The young Cuban musician ventures, for the second year running, as the Mexico City Ballet’s composer, a new contemporary ballet company founded in this Latin American city.
By Maya Quiroga
HAVANA TIMES — Jose Victor Gavilondo Peon has art running through his veins. His mother is Clotilde Peon, who worked at the Cuban National Ballet for over four decades, first as a ballerina and first soloist and then in her last years as a maitre, not only for this company but also at the Lizt Alfonso Dance Cuba and most recently at Acosta Danza.
“My mother has been a very important person in my life because I grew up watching ballerinas and going to ballet performances. Even though I never step onto the stage, I also have this art form in my blood,” claims the young composer and pianist Pepe Gavilondo.
His father, Jorge Gavilondo is one of the most renowned in the field of digital photography in Cuba. He has published books, given conferences and taught workshops.
“I’ve explored this art form a lot since I was a teenager. I wouldn’t say I’m a professional photographer but I’ve put on personal exhibitions in Cuba and abroad since I was 15 years old and I’ve taken part in collective exhibitions as well.
“On the other hand, I’ve always had the world of design and illustration at my fingertips as well because my brother Jorge Gustavo Gavilondo graduated from the Advanced Institute of Industrial Design. He worked a lot with the Chameleon group, with Raupa and with Nelson Ponce. He was the editor of the La Jiribilla magazine, alongside Victor Junco. I have a lot of art around me and that’s helped me to develop and strengthen my creative side,” Gavilondo tells us.
HT: Even though you have marked your way in the art world, the path you took wasn’t the one your parents nor your brother took. How did you come to study music and composition then?
Jose Gavilondo: I owe that to my grandmother Marta Sanchez. I wanted to be a painter but she took me lean to towards music. The first thing I did was study piano at the beginners level at the Manuel Saumell Conservatory. In 2003, I graduated in this specialization but, to tell you the truth, piano was never my forte. I liked it a lot but I didn’t have the patience to study it.
Afterwards, I went to the Amadeo Roldan school to study music theory at the intermediate level. That was the only choice I had at the time and it was really very good for me because I continued to study complementary piano lessons with teacher Hortencia Buchman, an instructor who is held in very high esteem by all the young pianists in this country. I learned a lot there.
In the middle of this process, I began to compose. I met maestro Juan Pinera, a well-renowned figure in Cuba, the Chair in Composition at the Superior Art University (ISA). I began working with him and in 2008, I enrolled at ISA specializing in composition. I graduated with a BA in 2014.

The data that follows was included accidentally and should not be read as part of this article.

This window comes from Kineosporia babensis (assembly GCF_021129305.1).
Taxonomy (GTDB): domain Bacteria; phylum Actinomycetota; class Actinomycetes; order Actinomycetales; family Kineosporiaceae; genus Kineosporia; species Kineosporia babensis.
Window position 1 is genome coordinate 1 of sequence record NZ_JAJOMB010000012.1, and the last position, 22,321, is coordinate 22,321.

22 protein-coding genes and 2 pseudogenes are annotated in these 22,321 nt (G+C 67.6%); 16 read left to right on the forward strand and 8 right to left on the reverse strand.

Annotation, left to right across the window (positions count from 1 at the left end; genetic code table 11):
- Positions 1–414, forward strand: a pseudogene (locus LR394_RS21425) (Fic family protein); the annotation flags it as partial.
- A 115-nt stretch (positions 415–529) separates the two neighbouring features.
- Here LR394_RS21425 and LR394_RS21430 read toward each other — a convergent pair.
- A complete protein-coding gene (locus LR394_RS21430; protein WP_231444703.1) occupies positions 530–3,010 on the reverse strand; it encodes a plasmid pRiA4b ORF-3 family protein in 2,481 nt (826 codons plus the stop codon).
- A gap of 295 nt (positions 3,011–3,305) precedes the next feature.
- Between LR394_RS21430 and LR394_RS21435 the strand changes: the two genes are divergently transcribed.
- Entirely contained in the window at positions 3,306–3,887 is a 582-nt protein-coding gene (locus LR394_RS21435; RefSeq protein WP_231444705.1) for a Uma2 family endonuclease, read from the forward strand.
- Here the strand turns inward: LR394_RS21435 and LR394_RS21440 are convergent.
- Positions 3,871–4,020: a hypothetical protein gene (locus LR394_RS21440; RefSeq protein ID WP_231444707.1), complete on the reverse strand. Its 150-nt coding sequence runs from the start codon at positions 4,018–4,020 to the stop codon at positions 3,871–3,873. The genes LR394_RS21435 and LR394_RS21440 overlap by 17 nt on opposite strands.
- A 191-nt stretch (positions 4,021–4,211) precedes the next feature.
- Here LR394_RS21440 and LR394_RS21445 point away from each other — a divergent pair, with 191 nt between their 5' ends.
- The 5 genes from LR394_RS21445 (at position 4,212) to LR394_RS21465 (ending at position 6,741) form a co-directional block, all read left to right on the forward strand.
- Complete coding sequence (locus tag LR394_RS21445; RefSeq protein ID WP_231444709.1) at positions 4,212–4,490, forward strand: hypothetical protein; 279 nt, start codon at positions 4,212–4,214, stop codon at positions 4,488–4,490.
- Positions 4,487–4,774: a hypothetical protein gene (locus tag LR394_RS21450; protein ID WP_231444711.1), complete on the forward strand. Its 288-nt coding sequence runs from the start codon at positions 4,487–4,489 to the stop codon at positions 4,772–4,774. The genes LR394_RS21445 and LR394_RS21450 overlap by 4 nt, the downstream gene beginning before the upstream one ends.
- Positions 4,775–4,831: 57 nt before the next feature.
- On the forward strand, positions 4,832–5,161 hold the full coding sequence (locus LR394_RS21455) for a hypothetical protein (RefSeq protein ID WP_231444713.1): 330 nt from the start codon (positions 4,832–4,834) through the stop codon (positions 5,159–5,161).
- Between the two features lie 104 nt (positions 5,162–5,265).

HT: What have you learned throughout your years studying at the University?
JG: I have a background in piano which has helped me defend myself as a keyboard player as well as a background in music research and theory, which I believe is very important to have. This has opened up my mind to composing which is what I have definitely poured my heart and soul into and I can’t imagine myself doing anything else today.
In this respect, I think that music theory classes should be compulsory for everyone. There is a great lack of conceptual and theoretical knowledge, especially in the so-called “technical degrees” (which aren’t musicology, orchestration or orchestra and choral courses).
HT: Your work as a keyboard player for the band Sintesis, your work as the Head of Classical Music at the Fabrica de Arte Cubano and as the director and musician of Havana’s Interactivo Ensemble has kept you very busy over the last two years. Are you working on any new projects at this time?
JG: Yes, the newest chapter of my life is called the Mexico City Ballet. It’s a contemporary ballet company which has just started up in Mexico City and is directed by Jasmany Hernandez, a Cuban dancer who has been living in Mexico for many years now. He was once a dancer at the Cuban National Ballet and is a very close family friend.
Six years ago, I had the opportunity to meet him and his wife Yasmin Barragan, a Mexican choreographer. I began to work with them. What more could I ask for than to compose ballets, if I’m a composer and I have ballet in my blood.
In 2015, we performed a gala in Mexico City called Prisma. That was the title of my first work, a ballet to a solo piano which I played live throughout the company’s performance. We won the Lunas del Auditorio award in the contemporary dance category, which is a very important prize over there in Mexico.
Now, we are currently preparing the 2016 gala which will take place in July. I have composed another work entitled Pulso. It’s also for a solo piano and this time Ana Gabriela Fernandez will be the one to play its debut, a very virtuoso and amazing Cuban pianist who also lives in Mexico. The gala will also feature other electronic music compositions of mine.
Being able to work with dancers from this company is a great opportunity for me because my mother was also born in Mexico. I have a lot of family there still. We are very excited about this new project. To create a new company and launch it in Mexico City is a difficult task. Let’s wait and see what happens at the gala performance this year.